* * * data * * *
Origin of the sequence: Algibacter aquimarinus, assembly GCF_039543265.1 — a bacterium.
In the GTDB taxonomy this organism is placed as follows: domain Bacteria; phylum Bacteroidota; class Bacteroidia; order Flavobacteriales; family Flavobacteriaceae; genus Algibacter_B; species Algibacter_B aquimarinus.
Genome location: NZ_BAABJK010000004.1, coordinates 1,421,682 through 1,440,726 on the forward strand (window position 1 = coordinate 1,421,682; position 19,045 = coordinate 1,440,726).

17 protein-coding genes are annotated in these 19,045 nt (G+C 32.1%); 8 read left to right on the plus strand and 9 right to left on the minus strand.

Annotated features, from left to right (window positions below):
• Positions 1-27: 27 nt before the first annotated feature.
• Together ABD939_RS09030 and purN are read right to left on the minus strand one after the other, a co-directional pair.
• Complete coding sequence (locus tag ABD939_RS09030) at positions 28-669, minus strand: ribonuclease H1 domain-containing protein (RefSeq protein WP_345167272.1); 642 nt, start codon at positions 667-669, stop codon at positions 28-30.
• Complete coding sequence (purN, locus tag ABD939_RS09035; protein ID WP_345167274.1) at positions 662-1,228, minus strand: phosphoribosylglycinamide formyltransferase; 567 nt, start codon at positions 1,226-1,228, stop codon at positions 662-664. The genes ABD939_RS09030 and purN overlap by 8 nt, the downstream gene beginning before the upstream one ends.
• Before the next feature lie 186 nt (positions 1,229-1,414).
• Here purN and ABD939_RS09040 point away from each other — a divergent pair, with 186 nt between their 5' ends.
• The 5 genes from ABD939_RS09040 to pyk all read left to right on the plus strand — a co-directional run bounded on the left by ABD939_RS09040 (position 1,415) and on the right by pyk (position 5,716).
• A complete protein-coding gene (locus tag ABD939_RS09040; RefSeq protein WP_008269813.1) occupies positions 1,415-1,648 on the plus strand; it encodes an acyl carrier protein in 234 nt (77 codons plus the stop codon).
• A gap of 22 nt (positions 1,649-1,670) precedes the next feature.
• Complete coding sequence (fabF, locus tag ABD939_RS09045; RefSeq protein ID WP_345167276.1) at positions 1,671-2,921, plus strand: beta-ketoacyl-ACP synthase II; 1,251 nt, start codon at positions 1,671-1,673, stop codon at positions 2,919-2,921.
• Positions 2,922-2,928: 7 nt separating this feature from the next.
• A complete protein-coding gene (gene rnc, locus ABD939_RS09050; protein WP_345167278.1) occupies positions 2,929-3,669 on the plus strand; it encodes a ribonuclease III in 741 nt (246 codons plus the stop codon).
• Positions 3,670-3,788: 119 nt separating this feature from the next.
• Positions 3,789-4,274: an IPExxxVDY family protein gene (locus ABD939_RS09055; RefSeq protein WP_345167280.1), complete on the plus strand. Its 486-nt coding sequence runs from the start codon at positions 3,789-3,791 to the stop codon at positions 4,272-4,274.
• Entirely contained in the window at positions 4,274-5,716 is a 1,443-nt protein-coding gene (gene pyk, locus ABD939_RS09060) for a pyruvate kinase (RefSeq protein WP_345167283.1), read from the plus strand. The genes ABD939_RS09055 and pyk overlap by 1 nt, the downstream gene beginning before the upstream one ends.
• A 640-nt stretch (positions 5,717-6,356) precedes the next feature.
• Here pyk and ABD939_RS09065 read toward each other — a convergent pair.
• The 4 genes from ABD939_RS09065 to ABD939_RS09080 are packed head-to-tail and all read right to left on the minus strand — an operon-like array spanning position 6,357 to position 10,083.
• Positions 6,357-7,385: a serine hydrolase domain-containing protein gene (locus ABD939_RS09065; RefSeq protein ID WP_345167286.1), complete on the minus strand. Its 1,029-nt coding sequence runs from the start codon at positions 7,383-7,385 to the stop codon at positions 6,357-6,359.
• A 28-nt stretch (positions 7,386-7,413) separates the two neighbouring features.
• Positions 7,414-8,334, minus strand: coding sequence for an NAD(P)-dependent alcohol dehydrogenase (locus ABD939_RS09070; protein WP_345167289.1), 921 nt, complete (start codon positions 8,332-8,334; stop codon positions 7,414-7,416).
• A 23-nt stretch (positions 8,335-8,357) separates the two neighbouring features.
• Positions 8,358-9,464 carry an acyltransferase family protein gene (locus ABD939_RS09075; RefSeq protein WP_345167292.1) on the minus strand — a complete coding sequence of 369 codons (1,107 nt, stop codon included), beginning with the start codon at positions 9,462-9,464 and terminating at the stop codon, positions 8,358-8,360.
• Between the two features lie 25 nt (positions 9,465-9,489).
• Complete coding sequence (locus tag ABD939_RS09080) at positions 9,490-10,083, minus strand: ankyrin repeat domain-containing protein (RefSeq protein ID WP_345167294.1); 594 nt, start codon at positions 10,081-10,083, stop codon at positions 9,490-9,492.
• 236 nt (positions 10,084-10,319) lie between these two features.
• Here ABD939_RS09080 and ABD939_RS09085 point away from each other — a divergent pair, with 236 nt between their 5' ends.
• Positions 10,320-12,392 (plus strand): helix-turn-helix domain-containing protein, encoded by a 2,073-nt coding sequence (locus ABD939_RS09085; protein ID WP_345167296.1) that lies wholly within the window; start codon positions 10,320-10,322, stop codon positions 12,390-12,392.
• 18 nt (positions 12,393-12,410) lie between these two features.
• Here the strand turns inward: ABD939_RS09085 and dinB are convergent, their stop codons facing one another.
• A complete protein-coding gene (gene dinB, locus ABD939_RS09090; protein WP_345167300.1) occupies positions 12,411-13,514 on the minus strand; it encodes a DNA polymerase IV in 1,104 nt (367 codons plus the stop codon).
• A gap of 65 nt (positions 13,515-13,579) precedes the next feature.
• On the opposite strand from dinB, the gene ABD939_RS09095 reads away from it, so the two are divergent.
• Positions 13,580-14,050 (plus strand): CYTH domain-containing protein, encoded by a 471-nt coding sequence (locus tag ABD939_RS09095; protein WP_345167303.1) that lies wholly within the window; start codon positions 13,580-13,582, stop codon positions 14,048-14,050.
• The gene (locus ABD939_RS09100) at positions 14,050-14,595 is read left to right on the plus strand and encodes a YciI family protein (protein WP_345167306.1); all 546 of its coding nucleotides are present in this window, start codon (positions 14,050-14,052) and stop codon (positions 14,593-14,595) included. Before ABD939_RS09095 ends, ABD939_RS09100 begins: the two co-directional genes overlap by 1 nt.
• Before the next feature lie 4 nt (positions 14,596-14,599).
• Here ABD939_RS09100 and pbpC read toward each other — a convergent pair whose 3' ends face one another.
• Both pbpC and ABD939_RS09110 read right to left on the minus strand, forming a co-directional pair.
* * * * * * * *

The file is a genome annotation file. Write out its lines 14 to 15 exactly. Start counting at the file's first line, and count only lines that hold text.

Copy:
• A gap of 22 nt (positions 1,649-1,670) precedes the next feature.
• Complete coding sequence (fabF, locus tag ABD939_RS09045; RefSeq protein ID WP_345167276.1) at positions 1,671-2,921, plus strand: beta-ketoacyl-ACP synthase II; 1,251 nt, start codon at positions 1,671-1,673, stop codon at positions 2,919-2,921.